Throughout his letters, Shedd demonstrates great concern for his family and its financial condition. Pay to soldiers and aid to families was sporadic throughout the war. Shedds travels west after the war are likely an effort to further provide for his family. In his initial letters of 1862, Shedd includes a great deal of advice to his wife about the farm, planting to be done, animals to care for, and other domestic matters. In one letter, dated April 2, 1862, Shedd advises his wife to go to his father for help if necessary. "If I dont send you money in season to get a cow just give him a hint of it and perhaps he will help you providing you want to keep one also look out for a pig." Shedds worries about money follow him throughout his military service. When Shedd is promoted to 2nd Lieutenant he has to borrow money in order to be fitted with items of a uniform (October 10; October 12, 1862). These letters clearly indicate that Shedds family is in a serious financial condition. He writes, "[a]bout the House and Fixings I can hardly make up my mind but I had think we had best let it go" (October 12, 1862). Shedd proceeds to advise his wife about what she should sell and what she should keep. Shedd asks her to tell people that he had to go into debt to purchase his uniform and that is why he cannot provide fully for the family. In a heartbreaking set of letters written from South Carolina, Shedd agonizes over the loss of their property in Enfield, New Hampshire. He laments that it may have been his greatest error to build the house and advises his wife to move the family out of the area so that people will not look down on them.
Shedds letters reveal a great deal about the feelings of one Civil War soldier and his station in the army. Shedd, throughout his two years of service, was an extremely patriotic man, though at times he felt poorly used by the army and its officers. Shedd and the Seventh New Hampshire saw little or no action in the war for the first eighteen months of service. The regiment was first stationed at Fort Jefferson, Florida, to garrison the fort, which Shedd describes as "the extreme Southern end of Dixie away from everything and everybody" (March 26, 1862). He adds, "we dont seem to be doing the Country much service, but I suppose it is just as necessary to keep this Fort well defended as any other, but I want to see a rebel before I am discharged" (April 2, 1862). His patriotism is re-stated in almost every letter he writes, but one of the most colorful examples appears on December 6, 1862. Shedd comments about some soldiers that had returned home sick and adds, "I would Fight till the last Dollar & man at the north is played out and then lay on top of the ground and rot and Stink them to Death." Shedds biggest complaint about his regiment is reserved for the officers. He writes that many of the officers are hated by the men and viewed as incompetent. He also adds that he would not want to trade places with any of them and lose the good will of the men in his company. Later, when promoted to lieutenant, Shedd writes that he will strive to be a good officer and retain the respect of those serving under him.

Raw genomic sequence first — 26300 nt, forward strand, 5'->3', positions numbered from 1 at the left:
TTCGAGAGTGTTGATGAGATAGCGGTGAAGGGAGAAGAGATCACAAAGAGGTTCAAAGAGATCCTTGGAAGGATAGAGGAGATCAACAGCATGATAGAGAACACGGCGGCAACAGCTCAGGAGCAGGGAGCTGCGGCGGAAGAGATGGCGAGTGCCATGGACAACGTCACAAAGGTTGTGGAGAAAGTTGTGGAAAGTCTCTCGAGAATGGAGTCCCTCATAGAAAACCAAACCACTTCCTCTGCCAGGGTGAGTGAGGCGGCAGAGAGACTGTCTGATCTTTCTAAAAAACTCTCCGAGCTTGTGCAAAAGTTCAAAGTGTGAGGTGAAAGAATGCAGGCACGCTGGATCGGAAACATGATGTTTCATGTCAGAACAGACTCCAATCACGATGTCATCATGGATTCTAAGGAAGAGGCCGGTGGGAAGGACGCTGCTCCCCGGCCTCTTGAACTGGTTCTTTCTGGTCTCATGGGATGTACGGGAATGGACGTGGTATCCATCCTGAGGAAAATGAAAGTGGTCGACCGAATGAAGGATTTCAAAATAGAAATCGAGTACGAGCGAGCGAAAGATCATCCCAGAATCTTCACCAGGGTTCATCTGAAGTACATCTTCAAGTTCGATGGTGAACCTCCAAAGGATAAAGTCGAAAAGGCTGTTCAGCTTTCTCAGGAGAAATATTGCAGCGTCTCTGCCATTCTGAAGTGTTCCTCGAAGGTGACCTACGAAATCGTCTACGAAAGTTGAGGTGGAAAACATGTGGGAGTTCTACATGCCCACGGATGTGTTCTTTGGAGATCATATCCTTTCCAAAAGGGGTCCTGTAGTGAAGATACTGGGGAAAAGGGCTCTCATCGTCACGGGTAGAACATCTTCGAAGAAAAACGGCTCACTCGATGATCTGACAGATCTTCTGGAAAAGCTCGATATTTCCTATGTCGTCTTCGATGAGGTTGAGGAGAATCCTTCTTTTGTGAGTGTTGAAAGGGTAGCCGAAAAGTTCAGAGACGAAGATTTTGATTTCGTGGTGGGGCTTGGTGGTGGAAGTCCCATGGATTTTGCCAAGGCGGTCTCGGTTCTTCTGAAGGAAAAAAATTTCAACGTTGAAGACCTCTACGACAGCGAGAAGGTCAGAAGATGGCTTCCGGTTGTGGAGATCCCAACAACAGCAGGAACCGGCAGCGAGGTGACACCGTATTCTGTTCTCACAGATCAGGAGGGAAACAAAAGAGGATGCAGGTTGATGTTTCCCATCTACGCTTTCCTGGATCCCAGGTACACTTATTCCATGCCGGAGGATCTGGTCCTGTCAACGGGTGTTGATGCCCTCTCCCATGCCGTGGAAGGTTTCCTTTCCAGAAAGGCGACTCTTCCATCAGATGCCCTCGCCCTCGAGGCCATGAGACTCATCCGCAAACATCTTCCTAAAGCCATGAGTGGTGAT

There are many more illustrations of Shedds personal and patriotic feelings to be found in these letters. Reading these unique documents provides a vivid and realistic image of what it was like to be a soldier, far from home, at times enduring tedious drills and no action, and at other times having to witness great pain and death. Shedd was one of many average men thrown into a savage fight that at times seemed to have no end. He, and many others, had to fight disease, physical hardships, and starving conditions, while striving to send every penny possible home to support a family. Shedd was one of the lucky soldiers that survived the war and we today are fortunate that his letters are with us today.